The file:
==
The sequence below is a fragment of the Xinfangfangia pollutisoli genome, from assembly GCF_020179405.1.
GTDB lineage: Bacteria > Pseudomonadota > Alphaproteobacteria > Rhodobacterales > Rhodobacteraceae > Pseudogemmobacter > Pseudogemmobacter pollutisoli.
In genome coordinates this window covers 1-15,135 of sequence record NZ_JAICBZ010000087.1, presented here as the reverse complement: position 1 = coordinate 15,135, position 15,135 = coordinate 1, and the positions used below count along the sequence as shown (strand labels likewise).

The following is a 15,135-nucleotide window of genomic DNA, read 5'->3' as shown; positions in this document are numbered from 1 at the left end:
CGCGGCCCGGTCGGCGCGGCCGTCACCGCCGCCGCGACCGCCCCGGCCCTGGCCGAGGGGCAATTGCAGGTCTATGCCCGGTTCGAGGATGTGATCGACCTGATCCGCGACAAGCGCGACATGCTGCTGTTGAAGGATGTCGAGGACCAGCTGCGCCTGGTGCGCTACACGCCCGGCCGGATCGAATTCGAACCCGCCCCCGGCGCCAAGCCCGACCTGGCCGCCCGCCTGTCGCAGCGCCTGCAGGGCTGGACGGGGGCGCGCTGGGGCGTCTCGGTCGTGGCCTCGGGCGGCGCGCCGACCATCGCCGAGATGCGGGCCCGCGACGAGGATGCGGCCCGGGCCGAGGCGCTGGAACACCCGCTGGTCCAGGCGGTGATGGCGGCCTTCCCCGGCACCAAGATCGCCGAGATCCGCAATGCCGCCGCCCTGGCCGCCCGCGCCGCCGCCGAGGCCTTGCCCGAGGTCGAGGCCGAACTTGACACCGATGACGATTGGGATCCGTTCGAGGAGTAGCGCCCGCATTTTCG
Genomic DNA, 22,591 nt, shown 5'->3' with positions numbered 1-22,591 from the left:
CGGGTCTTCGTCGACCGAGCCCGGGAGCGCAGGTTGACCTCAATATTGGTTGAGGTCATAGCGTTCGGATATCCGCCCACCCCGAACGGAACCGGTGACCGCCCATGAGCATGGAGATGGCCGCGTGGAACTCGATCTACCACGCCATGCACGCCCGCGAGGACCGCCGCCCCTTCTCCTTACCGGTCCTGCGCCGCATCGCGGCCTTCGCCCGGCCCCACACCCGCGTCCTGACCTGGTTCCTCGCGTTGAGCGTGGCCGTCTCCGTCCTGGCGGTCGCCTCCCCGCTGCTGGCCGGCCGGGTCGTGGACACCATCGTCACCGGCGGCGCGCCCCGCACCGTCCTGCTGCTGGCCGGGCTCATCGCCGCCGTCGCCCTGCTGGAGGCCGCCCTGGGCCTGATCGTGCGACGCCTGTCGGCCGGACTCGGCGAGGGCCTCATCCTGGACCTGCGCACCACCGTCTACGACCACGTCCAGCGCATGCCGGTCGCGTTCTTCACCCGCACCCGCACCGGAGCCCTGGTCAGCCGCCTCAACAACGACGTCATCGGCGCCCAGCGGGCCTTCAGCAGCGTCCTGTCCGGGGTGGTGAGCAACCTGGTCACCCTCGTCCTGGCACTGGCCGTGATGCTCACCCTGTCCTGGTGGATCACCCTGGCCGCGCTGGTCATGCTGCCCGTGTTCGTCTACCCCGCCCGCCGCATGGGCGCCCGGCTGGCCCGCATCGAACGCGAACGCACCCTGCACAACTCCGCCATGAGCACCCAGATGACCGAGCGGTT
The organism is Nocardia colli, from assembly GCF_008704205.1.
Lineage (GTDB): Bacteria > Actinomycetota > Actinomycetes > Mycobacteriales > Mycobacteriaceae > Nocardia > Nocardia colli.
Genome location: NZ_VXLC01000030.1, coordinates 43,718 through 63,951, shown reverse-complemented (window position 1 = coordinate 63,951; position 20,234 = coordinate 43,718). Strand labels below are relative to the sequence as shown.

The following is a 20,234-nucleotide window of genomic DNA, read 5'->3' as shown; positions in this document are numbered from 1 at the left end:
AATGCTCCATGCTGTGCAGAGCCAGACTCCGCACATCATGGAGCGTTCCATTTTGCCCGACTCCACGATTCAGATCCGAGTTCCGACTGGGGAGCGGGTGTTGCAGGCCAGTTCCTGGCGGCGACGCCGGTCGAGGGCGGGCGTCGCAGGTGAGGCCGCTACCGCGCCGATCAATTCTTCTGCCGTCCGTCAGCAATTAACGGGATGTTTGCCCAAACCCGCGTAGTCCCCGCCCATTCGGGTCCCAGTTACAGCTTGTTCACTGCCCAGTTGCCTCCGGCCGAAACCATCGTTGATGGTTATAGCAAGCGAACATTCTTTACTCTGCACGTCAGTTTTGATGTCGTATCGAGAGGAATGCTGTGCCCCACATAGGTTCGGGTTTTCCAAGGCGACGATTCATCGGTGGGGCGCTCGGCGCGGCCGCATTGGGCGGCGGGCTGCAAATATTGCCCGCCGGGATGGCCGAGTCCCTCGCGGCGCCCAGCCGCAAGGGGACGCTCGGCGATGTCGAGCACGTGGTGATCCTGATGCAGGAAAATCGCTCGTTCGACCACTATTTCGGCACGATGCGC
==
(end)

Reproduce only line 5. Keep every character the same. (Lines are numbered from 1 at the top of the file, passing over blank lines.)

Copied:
CGCGGCCCGGTCGGCGCGGCCGTCACCGCCGCCGCGACCGCCCCGGCCCTGGCCGAGGGGCAATTGCAGGTCTATGCCCGGTTCGAGGATGTGATCGACCTGATCCGCGACAAGCGCGACATGCTGCTGTTGAAGGATGTCGAGGACCAGCTGCGCCTGGTGCGCTACACGCCCGGCCGGATCGAATTCGAACCCGCCCCCGGCGCCAAGCCCGACCTGGCCGCCCGCCTGTCGCAGCGCCTGCAGGGCTGGACGGGGGCGCGCTGGGGCGTCTCGGTCGTGGCCTCGGGCGGCGCGCCGACCATCGCCGAGATGCGGGCCCGCGACGAGGATGCGGCCCGGGCCGAGGCGCTGGAACACCCGCTGGTCCAGGCGGTGATGGCGGCCTTCCCCGGCACCAAGATCGCCGAGATCCGCAATGCCGCCGCCCTGGCCGCCCGCGCCGCCGCCGAGGCCTTGCCCGAGGTCGAGGCCGAACTTGACACCGATGACGATTGGGATCCGTTCGAGGAGTAGCGCCCGCATTTTCG